Álvaro Fernández (35) came to MLS in the middle of the 2010 season after a rollercoaster summer which saw him selected and play for Uruguay in the World Cup in South Africa. Uruguay would finish fourth in the tournament, the country's best finish since the 1970 World Cup, and he signed to the unlikely destination of Seattle, Washington and MLS to continue his career.

Álvaro Fernández was signed as a designated player, and by his own admission, he had no real idea what the term meant. During his two stints in MLS, Fernández saw firsthand the potential of the sport in the United States and the bright future MLS was laying out for itself.

Now back home in Uruguay and playing for Plaza Colonia at the tail end of a well-traveled career, Flaco looks back at MLS as a time of immense personal growth and sees the league becoming a league of choice for younger international players as a springboard to Europe.

“I still follow the Sounders”

Alvaro Fernandez #15 of the Seattle Sounders celebrates after scoring during a match against the Kansas City Wizards at Community America Ballpark in Kansas City, (Getty)

Bolavip: Well Álvaro thanks for sitting down with us, our first question is, what became of El Flaco Álvaro Fernández since his time in Seattle and Chicago in MLS?

Álvaro Fernández: Well since my time in MLS, I am currently playing for Plaza Colonia here in Uruguay. A club that allows me to stay close to home, about 40 minutes from the training ground, so I am really happy. Enjoying the last years of my career and seeing how much farther I can go.

B: Do you have any idea how much longer you will play? Or is it a day-by-day basis?

AF: For now, I feel quite good, I have not had any major injuries during my career, physically I feel fine so for now I plan to continue playing until December and then see if I still feel like playing past that.

B: Álvaro do you still follow MLS? Today the league has much more exposure from when you played back in 2010, do you still catch games?

AF: Yes, of course I still follow the league, I follow the Sounders a lot, even though I played in Chicago, I follow the Sounders since it’s the team I most played for and had the luck of winning championships. In 2016 I got the chance to play for the Sounders again and I have a lot of friends that are still in the squad like Nico Lodeiro and Freddy Montero. So, I am always aware of what is going on with the team.

B: How do you view the return of Freddy Montero to the Seattle? The prodigal son returns in a way.

AF: Yes, you’re right in a way. I remember telling him in 2016 when (Montero) was in Vancouver, that it would have been great if he was with us that season, (Seattle) is his home, where he shined as a player, and won a lot of things with the club. Am curious to see how Lodeiro and Montero match up on the field.

MLS Provided a piece of mind

Alvaro Fernandez of Uruguay during the 2010 FIFA World Cup South Africa (Getty)

B: How did playing in MLS come about? You just finished being a semifinalist in the World Cup with Uruguay, the media in Montevideo said you were going to Washington, thinking it was DC United, how did the deal with the Sounders happen?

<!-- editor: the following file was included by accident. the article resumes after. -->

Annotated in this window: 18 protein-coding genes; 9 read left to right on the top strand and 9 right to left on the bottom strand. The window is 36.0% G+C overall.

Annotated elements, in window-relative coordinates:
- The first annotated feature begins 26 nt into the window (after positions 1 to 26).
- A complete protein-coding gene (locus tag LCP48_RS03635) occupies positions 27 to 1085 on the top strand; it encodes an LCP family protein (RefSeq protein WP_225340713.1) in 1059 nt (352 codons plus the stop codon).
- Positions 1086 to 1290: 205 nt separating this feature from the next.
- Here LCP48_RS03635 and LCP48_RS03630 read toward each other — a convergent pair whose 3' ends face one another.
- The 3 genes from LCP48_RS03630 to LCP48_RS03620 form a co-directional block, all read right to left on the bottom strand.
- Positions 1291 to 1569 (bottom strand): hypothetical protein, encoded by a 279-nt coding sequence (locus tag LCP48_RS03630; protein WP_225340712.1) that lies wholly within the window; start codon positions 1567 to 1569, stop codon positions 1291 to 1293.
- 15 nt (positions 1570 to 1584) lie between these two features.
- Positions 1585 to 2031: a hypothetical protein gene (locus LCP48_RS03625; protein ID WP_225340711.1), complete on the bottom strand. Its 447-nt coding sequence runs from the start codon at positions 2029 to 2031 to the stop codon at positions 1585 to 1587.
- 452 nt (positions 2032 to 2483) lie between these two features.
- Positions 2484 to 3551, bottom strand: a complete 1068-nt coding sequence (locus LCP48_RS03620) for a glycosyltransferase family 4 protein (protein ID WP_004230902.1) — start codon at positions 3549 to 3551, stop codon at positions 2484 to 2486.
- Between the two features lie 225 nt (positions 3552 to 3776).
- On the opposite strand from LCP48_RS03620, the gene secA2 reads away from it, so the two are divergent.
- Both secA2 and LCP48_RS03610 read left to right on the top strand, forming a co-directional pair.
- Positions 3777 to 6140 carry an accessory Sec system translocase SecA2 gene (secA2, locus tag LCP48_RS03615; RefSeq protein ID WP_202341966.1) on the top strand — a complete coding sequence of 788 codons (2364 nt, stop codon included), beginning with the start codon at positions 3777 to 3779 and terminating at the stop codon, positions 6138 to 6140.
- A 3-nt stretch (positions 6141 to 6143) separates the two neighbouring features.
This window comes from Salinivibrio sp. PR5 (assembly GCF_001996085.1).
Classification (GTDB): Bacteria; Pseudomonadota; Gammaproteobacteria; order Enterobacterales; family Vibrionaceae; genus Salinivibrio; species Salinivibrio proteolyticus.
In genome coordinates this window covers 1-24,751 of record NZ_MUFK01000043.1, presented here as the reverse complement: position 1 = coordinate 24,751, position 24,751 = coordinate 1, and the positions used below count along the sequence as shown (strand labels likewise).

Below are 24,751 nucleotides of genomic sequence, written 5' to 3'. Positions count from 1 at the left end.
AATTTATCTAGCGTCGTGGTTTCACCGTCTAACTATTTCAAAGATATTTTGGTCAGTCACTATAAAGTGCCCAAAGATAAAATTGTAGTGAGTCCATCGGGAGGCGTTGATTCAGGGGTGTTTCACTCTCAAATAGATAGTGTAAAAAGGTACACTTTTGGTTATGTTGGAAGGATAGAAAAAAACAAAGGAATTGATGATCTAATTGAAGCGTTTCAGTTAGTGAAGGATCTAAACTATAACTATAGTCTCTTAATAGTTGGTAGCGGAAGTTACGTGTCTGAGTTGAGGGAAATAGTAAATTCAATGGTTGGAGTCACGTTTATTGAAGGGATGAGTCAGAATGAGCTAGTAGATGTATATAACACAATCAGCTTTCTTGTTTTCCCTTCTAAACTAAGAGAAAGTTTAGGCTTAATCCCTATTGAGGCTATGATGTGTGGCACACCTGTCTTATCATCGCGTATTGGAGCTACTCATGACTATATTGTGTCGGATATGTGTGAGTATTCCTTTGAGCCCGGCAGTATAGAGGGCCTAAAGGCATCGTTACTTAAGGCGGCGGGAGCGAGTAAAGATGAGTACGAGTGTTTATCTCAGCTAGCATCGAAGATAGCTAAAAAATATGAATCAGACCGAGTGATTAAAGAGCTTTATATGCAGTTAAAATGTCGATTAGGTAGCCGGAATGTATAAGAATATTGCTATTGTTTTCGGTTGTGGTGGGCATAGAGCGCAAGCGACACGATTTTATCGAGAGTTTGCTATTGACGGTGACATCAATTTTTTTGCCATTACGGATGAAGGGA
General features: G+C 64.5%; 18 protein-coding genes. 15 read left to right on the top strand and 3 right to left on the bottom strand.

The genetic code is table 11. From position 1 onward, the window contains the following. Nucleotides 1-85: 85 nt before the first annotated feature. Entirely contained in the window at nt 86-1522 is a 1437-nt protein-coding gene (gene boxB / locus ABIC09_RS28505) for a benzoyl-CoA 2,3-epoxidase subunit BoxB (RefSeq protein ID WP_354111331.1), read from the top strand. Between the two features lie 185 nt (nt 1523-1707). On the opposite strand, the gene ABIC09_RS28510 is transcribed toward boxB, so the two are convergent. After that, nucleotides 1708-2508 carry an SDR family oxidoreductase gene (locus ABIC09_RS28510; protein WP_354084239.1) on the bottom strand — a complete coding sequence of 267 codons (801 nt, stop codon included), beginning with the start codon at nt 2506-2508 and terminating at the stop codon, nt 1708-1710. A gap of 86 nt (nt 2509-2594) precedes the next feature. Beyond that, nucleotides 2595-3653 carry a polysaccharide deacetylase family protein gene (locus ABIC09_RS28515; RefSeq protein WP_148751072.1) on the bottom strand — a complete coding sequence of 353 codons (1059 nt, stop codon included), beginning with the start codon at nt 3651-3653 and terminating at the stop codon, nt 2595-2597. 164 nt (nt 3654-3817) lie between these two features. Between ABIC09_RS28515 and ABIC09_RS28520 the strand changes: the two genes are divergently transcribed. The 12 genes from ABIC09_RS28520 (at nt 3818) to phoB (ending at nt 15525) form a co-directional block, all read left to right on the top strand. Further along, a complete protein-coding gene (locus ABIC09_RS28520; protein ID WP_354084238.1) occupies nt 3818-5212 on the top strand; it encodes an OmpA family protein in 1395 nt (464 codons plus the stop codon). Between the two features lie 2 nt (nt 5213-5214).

AF: Funny thing is I really didn’t have much of an idea, I was just coming back from the World Cup and my mind was on that. To be honest what really motivated me to sign with the Sounders was the contract the team offered in terms of years on the deal. It provided me a peace of mind not only economically but moving my family as well. Then researching the club before I left, I thought it was the right place to continue my career.

B: Your coach was Sigi Schmid, how was it like to have him as a coach? 

AF: I have the fondest memories of Sigi! Even though we used to argue a lot, because he would sub me out of games often. I used to get mad, but one day he pulled me aside and told me, “If I take you out it’s because your level is dropping off or you’re not providing me with what I need. No head coach subs a player out that’s playing good.” I learned a lot from him, and I was very saddened to hear of his passing. Sigi was a coach that left a mark in me and taught me a lot and I have the best memories of Sigi.

B: How was Sigi with the group? How was his interaction with the players?

AF: Sigi had two sides to him, during the week he was a very easy-going person, we used to joke with Sigi, but come game day and post-game, if we played badly or lost, the post-game speech was brutal! Sigi wouldn’t hold back, and at times as players we’d get taken a bit back, but the players understood what his role as a coach was and he was an excellent coach.

B: You had a bit of a playing time “war” with Steve Zakuani, you guys would rotate often on the left, how was that like during the week, that competition week in and week out?

AF: Yeah, I remember we would rotate, Steve would play and then I would play. When I first arrived, I was happy to see the high level the players had. Sometimes I’d be on the right and Steve on the left, in those years there was also Sanna Nyassi, he also played very well. It wasn’t easy to crack that starting eleven, and unfortunately when I started to find my groove and had that really good 2011 season, it sort of happened as a result of the devastating injury Steve (Zakuani) suffered in Colorado. I kept my spot on the team because of that, but that aside, we all got along quite well, it was a great group.